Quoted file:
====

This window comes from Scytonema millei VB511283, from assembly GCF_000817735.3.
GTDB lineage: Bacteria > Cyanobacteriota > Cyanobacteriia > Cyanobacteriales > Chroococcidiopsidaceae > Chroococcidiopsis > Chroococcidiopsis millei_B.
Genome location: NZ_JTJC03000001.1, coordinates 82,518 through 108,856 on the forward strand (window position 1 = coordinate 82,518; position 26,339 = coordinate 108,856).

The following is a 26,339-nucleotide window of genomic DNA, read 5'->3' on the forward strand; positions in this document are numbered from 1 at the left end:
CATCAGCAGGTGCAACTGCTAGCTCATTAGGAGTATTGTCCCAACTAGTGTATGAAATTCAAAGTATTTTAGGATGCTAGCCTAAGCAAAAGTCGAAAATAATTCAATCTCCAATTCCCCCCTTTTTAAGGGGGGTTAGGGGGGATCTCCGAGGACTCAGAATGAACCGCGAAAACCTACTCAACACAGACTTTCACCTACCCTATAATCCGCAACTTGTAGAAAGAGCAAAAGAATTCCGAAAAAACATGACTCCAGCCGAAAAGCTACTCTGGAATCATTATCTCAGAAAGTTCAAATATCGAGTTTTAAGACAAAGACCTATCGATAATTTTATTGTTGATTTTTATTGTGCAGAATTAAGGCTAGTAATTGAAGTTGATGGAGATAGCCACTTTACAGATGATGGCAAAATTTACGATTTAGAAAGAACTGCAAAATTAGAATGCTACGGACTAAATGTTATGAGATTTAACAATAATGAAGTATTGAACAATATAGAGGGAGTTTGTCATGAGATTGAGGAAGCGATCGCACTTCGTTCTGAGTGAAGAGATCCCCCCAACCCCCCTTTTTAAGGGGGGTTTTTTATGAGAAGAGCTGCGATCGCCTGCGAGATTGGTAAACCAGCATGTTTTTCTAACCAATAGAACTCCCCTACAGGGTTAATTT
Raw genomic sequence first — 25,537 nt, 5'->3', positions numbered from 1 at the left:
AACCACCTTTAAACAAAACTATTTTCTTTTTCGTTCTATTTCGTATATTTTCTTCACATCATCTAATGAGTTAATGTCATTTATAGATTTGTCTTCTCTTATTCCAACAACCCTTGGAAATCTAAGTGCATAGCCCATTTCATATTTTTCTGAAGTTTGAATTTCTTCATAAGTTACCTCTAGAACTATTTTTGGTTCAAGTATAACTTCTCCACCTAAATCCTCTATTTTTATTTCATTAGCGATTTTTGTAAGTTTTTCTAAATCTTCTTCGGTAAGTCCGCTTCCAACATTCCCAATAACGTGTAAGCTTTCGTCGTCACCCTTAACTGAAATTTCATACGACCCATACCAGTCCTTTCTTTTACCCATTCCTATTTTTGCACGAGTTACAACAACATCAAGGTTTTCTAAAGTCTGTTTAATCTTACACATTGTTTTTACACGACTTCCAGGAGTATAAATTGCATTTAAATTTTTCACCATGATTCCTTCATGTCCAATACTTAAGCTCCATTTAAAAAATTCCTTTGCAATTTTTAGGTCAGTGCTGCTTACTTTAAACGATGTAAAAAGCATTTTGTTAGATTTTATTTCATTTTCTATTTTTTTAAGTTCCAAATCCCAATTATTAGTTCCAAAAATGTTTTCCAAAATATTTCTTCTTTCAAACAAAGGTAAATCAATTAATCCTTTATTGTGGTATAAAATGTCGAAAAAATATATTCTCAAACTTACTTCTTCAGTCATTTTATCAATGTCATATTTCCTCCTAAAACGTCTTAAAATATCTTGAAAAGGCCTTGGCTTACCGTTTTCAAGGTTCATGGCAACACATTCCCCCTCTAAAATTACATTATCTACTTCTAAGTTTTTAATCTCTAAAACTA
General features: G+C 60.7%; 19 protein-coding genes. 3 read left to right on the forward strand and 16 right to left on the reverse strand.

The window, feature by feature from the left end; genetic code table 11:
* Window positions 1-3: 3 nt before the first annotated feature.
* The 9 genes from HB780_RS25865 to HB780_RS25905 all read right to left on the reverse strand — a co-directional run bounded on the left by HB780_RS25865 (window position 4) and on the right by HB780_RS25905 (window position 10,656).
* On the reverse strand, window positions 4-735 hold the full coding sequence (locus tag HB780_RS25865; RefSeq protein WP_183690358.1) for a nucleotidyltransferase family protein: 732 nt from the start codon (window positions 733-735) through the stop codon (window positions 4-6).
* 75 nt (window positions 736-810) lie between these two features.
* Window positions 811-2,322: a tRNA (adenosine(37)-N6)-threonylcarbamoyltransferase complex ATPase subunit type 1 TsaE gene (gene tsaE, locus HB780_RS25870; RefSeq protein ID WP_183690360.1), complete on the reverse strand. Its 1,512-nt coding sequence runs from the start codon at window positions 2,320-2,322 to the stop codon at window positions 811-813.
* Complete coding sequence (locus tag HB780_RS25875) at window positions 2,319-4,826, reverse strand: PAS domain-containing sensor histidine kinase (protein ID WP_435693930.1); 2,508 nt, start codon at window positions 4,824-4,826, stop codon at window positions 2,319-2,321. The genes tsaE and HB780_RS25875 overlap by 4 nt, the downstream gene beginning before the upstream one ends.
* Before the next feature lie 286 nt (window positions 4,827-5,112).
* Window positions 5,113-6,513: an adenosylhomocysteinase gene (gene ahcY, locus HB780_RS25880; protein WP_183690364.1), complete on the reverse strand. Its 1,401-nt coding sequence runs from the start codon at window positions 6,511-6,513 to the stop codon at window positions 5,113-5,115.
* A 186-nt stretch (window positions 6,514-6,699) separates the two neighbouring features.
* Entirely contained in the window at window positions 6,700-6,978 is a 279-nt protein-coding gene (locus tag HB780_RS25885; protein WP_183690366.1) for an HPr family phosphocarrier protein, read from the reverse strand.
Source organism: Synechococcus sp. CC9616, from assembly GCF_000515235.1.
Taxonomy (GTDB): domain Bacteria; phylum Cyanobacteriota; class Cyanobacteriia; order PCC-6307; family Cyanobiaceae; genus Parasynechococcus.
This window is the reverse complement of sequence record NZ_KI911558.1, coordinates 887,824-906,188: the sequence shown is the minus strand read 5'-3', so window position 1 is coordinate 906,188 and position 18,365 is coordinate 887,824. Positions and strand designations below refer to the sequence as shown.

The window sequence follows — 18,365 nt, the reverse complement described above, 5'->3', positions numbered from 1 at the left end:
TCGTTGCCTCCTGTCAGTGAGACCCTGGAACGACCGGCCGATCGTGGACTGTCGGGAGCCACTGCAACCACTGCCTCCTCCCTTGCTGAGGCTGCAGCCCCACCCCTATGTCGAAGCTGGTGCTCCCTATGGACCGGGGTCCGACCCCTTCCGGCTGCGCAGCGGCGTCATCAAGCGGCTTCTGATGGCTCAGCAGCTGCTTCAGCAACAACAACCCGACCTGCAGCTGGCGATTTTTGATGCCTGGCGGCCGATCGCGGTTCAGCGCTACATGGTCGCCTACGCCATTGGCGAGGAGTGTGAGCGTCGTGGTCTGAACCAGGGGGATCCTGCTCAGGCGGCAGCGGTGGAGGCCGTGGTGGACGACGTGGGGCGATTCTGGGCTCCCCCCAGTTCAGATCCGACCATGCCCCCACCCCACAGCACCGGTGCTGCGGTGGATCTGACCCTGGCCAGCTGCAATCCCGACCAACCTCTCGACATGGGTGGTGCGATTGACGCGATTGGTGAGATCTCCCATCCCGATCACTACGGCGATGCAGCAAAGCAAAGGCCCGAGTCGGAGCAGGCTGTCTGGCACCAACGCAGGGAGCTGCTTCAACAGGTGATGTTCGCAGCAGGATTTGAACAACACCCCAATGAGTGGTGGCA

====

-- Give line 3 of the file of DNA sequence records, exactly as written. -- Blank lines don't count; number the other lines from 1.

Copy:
Genome location: NZ_JTJC03000001.1, coordinates 82,518 through 108,856 on the forward strand (window position 1 = coordinate 82,518; position 26,339 = coordinate 108,856).